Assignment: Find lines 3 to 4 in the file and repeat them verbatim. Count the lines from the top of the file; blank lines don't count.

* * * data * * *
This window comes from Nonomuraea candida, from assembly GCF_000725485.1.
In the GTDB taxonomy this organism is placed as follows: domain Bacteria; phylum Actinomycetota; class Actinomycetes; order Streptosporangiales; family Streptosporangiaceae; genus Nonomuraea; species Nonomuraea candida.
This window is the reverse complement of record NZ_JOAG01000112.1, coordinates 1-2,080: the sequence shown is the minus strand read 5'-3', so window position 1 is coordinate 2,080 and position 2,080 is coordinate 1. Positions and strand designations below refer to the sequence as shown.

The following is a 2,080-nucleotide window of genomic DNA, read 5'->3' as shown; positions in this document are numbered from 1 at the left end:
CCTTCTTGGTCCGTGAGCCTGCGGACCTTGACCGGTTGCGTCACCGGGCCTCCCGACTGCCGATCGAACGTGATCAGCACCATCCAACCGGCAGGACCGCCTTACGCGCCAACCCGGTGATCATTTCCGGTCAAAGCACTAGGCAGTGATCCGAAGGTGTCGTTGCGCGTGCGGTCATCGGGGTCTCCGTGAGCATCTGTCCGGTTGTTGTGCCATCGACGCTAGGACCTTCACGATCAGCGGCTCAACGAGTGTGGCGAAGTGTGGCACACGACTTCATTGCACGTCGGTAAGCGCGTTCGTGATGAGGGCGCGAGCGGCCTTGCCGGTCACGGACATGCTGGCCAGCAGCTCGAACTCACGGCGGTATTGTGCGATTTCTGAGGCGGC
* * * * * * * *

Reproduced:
This window is the reverse complement of record NZ_JOAG01000112.1, coordinates 1-2,080: the sequence shown is the minus strand read 5'-3', so window position 1 is coordinate 2,080 and position 2,080 is coordinate 1. Positions and strand designations below refer to the sequence as shown.

The following is a 2,080-nucleotide window of genomic DNA, read 5'->3' as shown; positions in this document are numbered from 1 at the left end: